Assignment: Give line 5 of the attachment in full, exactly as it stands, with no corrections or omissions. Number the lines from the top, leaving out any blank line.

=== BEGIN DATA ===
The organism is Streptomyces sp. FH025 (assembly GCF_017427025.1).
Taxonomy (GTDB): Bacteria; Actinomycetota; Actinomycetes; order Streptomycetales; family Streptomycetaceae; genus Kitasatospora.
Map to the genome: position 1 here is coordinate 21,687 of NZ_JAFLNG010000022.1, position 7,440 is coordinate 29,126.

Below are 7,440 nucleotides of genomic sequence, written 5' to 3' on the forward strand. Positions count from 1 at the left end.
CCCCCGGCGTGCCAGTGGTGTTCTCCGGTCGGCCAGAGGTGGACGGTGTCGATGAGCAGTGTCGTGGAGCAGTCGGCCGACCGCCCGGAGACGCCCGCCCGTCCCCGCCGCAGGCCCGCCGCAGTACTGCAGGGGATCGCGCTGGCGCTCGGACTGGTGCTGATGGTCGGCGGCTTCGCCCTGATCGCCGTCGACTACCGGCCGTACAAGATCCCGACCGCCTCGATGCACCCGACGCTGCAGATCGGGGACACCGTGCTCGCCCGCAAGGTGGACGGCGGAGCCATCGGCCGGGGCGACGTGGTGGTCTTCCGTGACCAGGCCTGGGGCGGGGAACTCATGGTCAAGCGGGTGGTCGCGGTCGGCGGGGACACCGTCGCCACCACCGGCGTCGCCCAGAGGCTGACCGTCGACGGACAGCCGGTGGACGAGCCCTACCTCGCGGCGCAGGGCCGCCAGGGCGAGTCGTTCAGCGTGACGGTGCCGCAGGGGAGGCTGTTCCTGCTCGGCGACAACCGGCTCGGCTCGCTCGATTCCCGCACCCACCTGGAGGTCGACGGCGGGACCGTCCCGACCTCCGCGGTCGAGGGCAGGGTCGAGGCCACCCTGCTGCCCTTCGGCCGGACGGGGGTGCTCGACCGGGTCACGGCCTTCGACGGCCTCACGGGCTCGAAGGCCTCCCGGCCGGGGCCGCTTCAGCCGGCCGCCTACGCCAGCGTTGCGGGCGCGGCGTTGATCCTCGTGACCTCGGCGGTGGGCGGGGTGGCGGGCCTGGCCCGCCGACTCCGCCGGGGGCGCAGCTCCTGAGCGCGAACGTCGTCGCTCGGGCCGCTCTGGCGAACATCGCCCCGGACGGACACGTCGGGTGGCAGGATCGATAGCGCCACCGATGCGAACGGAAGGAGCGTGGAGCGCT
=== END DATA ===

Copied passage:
CCCCCGGCGTGCCAGTGGTGTTCTCCGGTCGGCCAGAGGTGGACGGTGTCGATGAGCAGTGTCGTGGAGCAGTCGGCCGACCGCCCGGAGACGCCCGCCCGTCCCCGCCGCAGGCCCGCCGCAGTACTGCAGGGGATCGCGCTGGCGCTCGGACTGGTGCTGATGGTCGGCGGCTTCGCCCTGATCGCCGTCGACTACCGGCCGTACAAGATCCCGACCGCCTCGATGCACCCGACGCTGCAGATCGGGGACACCGTGCTCGCCCGCAAGGTGGACGGCGGAGCCATCGGCCGGGGCGACGTGGTGGTCTTCCGTGACCAGGCCTGGGGCGGGGAACTCATGGTCAAGCGGGTGGTCGCGGTCGGCGGGGACACCGTCGCCACCACCGGCGTCGCCCAGAGGCTGACCGTCGACGGACAGCCGGTGGACGAGCCCTACCTCGCGGCGCAGGGCCGCCAGGGCGAGTCGTTCAGCGTGACGGTGCCGCAGGGGAGGCTGTTCCTGCTCGGCGACAACCGGCTCGGCTCGCTCGATTCCCGCACCCACCTGGAGGTCGACGGCGGGACCGTCCCGACCTCCGCGGTCGAGGGCAGGGTCGAGGCCACCCTGCTGCCCTTCGGCCGGACGGGGGTGCTCGACCGGGTCACGGCCTTCGACGGCCTCACGGGCTCGAAGGCCTCCCGGCCGGGGCCGCTTCAGCCGGCCGCCTACGCCAGCGTTGCGGGCGCGGCGTTGATCCTCGTGACCTCGGCGGTGGGCGGGGTGGCGGGCCTGGCCCGCCGACTCCGCCGGGGGCGCAGCTCCTGAGCGCGAACGTCGTCGCTCGGGCCGCTCTGGCGAACATCGCCCCGGACGGACACGTCGGGTGGCAGGATCGATAGCGCCACCGATGCGAACGGAAGGAGCGTGGAGCGCT